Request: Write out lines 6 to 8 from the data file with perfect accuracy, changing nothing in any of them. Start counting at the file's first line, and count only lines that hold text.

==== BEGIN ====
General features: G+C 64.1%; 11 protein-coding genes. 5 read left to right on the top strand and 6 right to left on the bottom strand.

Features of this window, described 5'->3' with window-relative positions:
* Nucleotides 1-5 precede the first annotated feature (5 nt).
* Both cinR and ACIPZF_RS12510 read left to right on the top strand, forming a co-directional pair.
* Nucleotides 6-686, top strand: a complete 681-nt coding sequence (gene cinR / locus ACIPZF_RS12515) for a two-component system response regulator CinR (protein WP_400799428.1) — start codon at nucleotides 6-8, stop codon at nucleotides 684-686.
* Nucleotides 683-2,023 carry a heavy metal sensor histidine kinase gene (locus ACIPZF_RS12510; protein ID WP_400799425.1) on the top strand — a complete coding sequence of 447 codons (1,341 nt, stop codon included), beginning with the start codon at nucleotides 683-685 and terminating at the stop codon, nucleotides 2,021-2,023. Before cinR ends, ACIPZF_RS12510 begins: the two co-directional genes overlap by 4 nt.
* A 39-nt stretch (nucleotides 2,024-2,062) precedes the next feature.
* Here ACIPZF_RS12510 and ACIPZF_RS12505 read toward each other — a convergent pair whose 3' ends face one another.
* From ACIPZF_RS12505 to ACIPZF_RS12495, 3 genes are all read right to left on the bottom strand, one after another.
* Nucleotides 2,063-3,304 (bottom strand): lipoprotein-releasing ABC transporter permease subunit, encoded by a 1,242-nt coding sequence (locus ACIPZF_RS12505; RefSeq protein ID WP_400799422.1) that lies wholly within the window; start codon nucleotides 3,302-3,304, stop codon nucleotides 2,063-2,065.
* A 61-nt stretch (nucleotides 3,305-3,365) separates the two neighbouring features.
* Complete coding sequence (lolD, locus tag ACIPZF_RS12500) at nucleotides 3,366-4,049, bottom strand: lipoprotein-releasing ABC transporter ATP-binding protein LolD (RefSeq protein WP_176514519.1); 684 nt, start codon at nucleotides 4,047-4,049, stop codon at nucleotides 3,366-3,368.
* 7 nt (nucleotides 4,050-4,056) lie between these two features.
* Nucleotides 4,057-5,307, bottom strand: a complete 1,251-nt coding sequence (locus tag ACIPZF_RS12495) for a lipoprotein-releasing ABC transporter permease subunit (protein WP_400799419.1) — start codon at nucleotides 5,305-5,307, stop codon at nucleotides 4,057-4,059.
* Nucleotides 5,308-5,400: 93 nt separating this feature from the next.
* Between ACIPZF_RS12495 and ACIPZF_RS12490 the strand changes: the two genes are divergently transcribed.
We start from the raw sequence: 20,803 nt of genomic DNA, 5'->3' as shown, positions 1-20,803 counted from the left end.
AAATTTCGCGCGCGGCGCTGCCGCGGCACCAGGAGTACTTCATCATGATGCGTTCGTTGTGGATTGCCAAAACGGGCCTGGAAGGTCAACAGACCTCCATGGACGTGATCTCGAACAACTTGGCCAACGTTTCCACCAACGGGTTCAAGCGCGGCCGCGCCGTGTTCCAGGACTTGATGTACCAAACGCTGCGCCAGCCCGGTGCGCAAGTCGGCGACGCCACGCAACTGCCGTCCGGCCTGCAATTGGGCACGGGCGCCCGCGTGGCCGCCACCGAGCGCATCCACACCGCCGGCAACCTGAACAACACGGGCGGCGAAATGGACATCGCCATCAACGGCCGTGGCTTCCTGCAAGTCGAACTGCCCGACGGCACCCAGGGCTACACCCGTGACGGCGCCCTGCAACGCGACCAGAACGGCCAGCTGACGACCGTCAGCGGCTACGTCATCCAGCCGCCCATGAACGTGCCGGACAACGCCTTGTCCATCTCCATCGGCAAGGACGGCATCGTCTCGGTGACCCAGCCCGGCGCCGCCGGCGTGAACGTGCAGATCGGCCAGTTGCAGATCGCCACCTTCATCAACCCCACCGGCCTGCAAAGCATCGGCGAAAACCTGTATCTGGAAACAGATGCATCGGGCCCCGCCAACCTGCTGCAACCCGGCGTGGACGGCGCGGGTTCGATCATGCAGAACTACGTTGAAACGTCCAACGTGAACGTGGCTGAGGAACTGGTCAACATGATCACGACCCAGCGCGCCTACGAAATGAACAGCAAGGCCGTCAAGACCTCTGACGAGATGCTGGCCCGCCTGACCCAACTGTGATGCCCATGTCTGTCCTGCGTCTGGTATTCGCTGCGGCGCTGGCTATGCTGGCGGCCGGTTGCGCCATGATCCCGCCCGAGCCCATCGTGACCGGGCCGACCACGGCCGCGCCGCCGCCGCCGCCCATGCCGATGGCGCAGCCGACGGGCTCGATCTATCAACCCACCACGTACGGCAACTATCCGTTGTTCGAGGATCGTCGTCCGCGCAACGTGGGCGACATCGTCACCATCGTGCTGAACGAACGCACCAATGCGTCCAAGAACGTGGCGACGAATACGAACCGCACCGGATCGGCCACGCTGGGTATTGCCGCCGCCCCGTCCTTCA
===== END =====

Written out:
* Nucleotides 683-2,023 carry a heavy metal sensor histidine kinase gene (locus ACIPZF_RS12510; protein ID WP_400799425.1) on the top strand — a complete coding sequence of 447 codons (1,341 nt, stop codon included), beginning with the start codon at nucleotides 683-685 and terminating at the stop codon, nucleotides 2,021-2,023. Before cinR ends, ACIPZF_RS12510 begins: the two co-directional genes overlap by 4 nt.
* A 39-nt stretch (nucleotides 2,024-2,062) precedes the next feature.
* Here ACIPZF_RS12510 and ACIPZF_RS12505 read toward each other — a convergent pair whose 3' ends face one another.